Thales reprimands the social and financial ills of London, referring to the increasing crime percentage around there including robbery, assault, and murder and the developing hole between the affluent and poor people. The sonnet additionally talks about debasement and eagerness, especially how individuals living inside London’s ‘curs’d dividers, give to bad habit and gain,’ all while ‘unrewarded Science works to no end.’ Simply put, the covetous high society let the city self-destruct for their own advantage, while those dedicated to ‘Science’ or scholastic pursuits direct their work of propelling human information or upholding for the poor to no end.
The Epigraph has been taken from Juvenal’s satire. It can be translated as “Who can endure this monstrous city, who is so iron-willed can bear it.” The first two lines set the tone and mood of the work. These lines depict the city life as futile. Those who live there cannot remain content after seeing the condition all around. Somehow these lines give a hint regarding what Samuel Johnson was going to write in his poem ‘London’. They also show what is going on in the narrator’s mind regarding Thales and his friend.
This section of Johnson’s ‘London’ imitates lines 5-9 of Juvenal’s Third Satire. In the eighth line, Johnson alludes to St. David. He is the patron saint of Wales. In Juvenal, the narrator’s friend sets out for Cumae. It is situated near Naples in Southern Italy, the home of the Cumaean prophetess.
The speaker says that everyone would like to leave London unless they are bribed to stay at the place, else they would prefer to live in Scotland. Hibernia is a reference to Ireland. The “Strand” is a busy street in London, close to Johnson’s house. Johnson’s speaker says that one will not die untimely in London until one suffers starvation. There is a strong possibility of this since there are a lot of malice, hypocrisy, and conspiracies. He says that in the city there are a lot of ruffians who can come and seize others’ property or they can lose their property to the sudden outbreak of fire.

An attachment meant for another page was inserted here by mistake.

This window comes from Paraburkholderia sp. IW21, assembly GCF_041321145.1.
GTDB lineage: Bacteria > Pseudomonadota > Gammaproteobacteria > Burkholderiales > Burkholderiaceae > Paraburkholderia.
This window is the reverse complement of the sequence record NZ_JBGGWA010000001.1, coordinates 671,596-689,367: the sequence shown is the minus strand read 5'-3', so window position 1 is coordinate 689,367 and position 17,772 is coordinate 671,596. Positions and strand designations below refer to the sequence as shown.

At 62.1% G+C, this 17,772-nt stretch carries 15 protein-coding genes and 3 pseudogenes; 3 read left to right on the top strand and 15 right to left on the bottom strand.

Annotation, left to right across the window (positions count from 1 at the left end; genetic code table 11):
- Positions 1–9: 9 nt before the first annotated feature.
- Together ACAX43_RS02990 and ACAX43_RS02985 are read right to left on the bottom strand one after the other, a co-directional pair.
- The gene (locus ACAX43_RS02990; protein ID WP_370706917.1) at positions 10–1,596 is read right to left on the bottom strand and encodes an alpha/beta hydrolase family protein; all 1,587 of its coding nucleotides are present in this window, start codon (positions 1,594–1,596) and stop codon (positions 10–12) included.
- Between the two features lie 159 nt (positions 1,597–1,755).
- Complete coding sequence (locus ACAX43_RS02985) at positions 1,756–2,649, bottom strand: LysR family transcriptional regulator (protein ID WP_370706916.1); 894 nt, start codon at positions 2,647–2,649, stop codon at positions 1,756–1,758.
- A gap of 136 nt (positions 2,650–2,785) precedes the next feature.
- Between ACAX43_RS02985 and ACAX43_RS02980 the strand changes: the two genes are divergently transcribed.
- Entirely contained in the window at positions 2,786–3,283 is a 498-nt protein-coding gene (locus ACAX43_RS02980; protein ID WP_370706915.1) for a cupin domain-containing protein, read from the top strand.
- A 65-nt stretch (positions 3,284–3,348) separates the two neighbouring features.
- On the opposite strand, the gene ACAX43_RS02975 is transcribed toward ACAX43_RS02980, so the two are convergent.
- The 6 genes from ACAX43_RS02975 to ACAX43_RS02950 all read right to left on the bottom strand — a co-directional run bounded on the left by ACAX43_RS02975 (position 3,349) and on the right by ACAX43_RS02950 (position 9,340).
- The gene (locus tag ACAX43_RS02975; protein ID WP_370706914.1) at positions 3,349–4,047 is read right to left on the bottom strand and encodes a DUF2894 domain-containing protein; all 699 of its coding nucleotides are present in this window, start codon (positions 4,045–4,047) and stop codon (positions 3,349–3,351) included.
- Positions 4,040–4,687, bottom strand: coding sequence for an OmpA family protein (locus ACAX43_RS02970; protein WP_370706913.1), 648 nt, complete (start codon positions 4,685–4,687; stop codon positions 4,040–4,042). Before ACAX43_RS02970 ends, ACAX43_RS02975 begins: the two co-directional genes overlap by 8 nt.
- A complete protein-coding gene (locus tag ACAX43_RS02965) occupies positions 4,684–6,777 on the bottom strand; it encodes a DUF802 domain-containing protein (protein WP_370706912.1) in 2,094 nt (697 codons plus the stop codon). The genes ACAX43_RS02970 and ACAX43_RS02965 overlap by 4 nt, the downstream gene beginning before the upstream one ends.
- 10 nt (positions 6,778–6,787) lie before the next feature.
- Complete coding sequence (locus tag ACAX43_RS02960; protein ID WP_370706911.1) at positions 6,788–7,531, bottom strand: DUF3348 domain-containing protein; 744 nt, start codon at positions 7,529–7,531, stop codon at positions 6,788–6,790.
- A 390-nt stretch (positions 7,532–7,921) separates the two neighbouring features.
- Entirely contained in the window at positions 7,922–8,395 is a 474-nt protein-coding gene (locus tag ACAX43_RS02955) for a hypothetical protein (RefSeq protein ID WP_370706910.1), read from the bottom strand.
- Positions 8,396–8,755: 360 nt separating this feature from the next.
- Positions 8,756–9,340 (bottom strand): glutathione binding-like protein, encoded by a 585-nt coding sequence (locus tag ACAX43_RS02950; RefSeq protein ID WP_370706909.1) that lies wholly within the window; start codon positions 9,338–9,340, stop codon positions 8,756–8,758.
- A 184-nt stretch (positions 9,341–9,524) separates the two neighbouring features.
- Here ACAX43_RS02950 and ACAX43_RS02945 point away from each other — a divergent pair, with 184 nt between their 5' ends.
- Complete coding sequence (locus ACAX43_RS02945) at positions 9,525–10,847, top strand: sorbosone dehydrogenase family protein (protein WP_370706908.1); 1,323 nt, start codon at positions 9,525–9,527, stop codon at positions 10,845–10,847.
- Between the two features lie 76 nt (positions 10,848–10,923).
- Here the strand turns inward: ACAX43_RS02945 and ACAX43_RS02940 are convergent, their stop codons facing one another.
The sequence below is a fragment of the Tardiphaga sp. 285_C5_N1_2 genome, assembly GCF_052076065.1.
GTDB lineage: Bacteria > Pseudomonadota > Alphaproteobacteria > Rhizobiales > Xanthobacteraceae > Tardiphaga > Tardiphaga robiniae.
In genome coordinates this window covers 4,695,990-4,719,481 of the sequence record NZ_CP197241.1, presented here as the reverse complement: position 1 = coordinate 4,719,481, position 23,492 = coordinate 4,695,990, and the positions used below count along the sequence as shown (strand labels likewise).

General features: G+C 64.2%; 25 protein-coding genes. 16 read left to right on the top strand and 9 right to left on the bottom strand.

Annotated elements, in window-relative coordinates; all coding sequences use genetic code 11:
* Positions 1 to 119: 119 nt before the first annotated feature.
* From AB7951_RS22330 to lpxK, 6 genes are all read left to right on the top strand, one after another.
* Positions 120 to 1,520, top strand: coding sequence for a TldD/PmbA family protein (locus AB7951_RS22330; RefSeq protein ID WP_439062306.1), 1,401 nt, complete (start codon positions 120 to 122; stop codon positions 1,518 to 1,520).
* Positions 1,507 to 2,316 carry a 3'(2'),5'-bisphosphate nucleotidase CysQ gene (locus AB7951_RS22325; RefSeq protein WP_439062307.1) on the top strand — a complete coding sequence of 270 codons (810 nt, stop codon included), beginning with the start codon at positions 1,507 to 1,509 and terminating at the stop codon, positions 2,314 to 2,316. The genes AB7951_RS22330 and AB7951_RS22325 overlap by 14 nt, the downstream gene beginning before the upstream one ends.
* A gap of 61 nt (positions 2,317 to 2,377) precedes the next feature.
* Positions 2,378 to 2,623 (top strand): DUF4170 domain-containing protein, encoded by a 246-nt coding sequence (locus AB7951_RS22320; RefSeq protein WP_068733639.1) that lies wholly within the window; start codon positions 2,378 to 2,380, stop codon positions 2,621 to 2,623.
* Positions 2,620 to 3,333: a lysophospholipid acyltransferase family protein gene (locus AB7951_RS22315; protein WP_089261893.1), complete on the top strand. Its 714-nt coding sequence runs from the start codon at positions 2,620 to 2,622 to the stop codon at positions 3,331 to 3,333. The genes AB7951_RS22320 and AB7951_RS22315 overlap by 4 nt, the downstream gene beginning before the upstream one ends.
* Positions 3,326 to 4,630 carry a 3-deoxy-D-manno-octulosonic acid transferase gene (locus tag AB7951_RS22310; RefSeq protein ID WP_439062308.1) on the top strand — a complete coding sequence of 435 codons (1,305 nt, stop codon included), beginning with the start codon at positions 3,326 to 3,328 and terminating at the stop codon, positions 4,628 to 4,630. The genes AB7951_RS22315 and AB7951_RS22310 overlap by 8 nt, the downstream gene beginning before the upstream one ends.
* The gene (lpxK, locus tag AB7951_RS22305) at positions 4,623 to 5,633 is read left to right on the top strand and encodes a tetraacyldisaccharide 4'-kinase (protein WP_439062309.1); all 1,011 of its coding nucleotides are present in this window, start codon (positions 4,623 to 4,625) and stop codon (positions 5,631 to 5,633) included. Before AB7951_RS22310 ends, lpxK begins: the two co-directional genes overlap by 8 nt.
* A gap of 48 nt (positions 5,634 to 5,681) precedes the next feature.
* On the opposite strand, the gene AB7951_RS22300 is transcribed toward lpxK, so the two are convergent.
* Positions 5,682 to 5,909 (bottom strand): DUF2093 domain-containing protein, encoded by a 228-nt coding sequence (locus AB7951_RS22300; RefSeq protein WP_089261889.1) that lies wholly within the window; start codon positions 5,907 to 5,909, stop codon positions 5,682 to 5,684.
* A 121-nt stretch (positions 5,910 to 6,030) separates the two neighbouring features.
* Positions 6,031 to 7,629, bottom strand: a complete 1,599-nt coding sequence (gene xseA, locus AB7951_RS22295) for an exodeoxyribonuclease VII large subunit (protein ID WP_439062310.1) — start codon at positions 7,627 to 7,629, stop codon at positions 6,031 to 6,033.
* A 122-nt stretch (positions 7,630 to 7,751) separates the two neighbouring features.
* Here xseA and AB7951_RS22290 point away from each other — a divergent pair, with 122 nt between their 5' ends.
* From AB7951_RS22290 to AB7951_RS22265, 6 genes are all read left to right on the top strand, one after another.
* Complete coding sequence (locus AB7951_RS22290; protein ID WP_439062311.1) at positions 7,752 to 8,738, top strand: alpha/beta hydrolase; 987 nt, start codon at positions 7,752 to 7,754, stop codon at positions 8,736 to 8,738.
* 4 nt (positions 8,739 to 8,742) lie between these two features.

In the city, “relentless ruffians” ambush all the time for a lonely passerby. The worst case is that the “fell attorney” (cruel lawyers) waits like a wild creature to latch onto his prey, a metaphorical reference to his clients. Not only that the houses are so congested that it seems they can fall now or then. The people there have no faith in God and they can mislead a person at any time. Who can live in such a place? That’s the question that troubles the speaker most. The speaker and Thales both wait at the bank of the river for the “wherry” (a rowing boat) that will take Thales to a sea-going vessel, while Thales is holding a little sum of money that will help him to make his living there.
Thales tells his friend that those leaders can rise by their sweet tongue. In contrast, he has a rustic and innocent self. He does not know how to deceive someone or do something wrong. He can not accept to be a beggar, nor be a spy. Neither can he live a life with no regard, nor can he die without being lamented. He says that these people do not have an ounce of social guilt. They are not endeared by social guilt but are such racketeers that do not let their future get affected by it. In the last line of this section, the speaker alludes to Orgilio, an imaginary character successful in racketeering. Thales says that the people who have been bribed by the government seem inclined towards Marlborough. John Churchill, first Duke of Marlborough, is referred to here. He had a reputation for avarice. Likewise, George Villiers, second Duke of Buckingham, squandered a vast fortune.